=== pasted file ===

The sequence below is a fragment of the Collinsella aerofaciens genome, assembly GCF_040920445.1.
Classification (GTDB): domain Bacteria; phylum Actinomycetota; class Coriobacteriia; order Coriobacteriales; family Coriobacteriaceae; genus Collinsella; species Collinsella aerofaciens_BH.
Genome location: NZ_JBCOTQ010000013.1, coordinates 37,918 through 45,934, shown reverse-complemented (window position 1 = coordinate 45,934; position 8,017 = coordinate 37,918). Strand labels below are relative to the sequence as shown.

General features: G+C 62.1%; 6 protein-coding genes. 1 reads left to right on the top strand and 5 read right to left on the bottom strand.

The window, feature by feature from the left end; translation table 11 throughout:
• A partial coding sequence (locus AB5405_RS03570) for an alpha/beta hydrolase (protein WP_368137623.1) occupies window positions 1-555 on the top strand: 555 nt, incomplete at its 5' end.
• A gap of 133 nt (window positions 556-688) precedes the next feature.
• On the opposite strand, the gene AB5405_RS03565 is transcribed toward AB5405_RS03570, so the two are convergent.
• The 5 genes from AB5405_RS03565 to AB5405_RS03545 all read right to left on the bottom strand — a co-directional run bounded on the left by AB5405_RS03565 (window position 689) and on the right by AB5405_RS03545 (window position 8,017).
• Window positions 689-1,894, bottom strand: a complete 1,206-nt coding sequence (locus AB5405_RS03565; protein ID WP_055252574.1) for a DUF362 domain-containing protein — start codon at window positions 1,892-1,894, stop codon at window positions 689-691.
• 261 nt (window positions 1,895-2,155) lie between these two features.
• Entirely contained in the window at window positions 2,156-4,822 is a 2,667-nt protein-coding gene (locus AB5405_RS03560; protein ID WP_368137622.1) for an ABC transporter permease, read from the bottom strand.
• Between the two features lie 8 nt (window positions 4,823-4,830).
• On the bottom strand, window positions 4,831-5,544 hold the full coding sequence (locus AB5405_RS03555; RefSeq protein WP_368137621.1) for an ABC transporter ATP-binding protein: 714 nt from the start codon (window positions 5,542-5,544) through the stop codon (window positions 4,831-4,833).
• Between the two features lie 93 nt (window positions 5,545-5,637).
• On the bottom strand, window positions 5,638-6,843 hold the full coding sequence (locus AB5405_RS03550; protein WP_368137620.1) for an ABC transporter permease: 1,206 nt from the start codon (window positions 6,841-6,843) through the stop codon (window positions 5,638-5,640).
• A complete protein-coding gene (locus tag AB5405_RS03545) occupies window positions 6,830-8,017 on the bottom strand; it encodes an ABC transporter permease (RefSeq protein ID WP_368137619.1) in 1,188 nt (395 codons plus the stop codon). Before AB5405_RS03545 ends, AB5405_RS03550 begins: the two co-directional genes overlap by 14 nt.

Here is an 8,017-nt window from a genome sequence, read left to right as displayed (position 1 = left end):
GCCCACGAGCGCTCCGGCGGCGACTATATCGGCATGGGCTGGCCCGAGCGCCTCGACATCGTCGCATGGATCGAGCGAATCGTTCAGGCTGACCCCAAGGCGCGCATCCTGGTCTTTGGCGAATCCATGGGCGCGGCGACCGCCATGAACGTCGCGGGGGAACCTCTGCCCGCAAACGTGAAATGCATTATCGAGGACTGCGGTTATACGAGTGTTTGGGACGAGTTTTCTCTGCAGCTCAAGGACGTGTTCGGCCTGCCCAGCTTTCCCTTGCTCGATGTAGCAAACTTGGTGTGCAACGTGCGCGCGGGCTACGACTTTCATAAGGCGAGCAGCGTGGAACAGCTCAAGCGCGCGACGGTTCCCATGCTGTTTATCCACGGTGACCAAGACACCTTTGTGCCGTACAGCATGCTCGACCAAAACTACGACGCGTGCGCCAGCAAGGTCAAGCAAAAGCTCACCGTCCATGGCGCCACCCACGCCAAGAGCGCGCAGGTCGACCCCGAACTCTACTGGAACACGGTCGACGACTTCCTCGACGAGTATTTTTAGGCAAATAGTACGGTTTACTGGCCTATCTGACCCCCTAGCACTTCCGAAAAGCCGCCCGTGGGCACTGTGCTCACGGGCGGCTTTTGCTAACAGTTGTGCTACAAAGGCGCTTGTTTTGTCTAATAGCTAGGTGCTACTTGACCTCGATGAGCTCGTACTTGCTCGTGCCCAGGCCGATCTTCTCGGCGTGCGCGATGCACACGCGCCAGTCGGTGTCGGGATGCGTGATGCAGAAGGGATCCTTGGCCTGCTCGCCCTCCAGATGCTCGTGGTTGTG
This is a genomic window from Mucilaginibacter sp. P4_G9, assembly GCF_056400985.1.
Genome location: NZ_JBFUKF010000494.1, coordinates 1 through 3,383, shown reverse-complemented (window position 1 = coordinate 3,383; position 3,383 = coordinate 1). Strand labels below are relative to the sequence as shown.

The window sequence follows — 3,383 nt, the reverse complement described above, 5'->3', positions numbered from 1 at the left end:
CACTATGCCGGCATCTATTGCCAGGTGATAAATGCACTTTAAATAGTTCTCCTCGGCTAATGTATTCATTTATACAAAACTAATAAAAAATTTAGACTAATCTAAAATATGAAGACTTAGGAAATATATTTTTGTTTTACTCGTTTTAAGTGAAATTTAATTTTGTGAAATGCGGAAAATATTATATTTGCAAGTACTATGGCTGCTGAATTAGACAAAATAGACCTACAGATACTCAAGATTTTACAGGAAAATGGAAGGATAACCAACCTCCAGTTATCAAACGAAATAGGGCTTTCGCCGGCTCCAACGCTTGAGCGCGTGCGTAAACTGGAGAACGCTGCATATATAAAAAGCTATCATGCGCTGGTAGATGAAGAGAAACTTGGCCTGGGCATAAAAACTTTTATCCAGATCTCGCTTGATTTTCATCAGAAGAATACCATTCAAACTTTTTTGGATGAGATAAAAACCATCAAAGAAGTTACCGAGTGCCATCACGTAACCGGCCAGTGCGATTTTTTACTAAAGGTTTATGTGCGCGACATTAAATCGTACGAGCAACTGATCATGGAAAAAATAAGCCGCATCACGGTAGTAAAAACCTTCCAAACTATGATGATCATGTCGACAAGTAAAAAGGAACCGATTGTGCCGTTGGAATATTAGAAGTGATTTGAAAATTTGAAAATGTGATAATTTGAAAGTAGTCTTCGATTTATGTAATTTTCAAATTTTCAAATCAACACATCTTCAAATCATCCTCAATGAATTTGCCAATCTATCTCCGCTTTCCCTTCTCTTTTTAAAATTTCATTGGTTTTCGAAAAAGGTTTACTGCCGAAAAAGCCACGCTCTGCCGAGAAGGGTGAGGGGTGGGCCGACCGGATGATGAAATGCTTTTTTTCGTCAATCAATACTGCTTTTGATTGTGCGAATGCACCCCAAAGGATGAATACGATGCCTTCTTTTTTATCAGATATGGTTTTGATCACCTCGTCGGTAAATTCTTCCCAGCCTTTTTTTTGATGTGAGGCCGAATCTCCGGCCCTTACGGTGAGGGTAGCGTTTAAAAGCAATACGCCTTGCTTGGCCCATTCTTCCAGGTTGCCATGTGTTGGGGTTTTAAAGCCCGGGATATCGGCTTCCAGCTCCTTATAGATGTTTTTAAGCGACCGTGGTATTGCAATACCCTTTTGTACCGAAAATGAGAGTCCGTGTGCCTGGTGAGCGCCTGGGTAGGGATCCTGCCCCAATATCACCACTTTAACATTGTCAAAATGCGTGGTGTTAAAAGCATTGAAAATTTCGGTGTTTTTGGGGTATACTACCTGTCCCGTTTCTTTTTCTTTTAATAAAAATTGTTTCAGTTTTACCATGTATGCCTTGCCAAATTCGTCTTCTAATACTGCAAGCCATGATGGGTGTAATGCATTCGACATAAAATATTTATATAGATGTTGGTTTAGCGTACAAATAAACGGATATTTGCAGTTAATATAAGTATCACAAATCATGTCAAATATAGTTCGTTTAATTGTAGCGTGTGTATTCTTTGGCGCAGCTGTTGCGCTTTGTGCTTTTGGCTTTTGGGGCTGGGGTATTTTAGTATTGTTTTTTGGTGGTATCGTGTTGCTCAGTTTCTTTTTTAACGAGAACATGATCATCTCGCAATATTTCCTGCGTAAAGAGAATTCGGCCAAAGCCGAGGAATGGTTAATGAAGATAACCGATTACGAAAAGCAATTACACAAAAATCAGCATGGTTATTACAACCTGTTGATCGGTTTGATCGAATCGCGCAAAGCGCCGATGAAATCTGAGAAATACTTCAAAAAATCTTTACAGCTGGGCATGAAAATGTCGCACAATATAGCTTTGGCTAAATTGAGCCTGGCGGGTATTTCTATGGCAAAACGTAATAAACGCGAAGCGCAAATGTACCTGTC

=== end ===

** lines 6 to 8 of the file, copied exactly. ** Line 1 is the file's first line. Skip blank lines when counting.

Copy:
• A partial coding sequence (locus AB5405_RS03570) for an alpha/beta hydrolase (protein WP_368137623.1) occupies window positions 1-555 on the top strand: 555 nt, incomplete at its 5' end.
• A gap of 133 nt (window positions 556-688) precedes the next feature.
• On the opposite strand, the gene AB5405_RS03565 is transcribed toward AB5405_RS03570, so the two are convergent.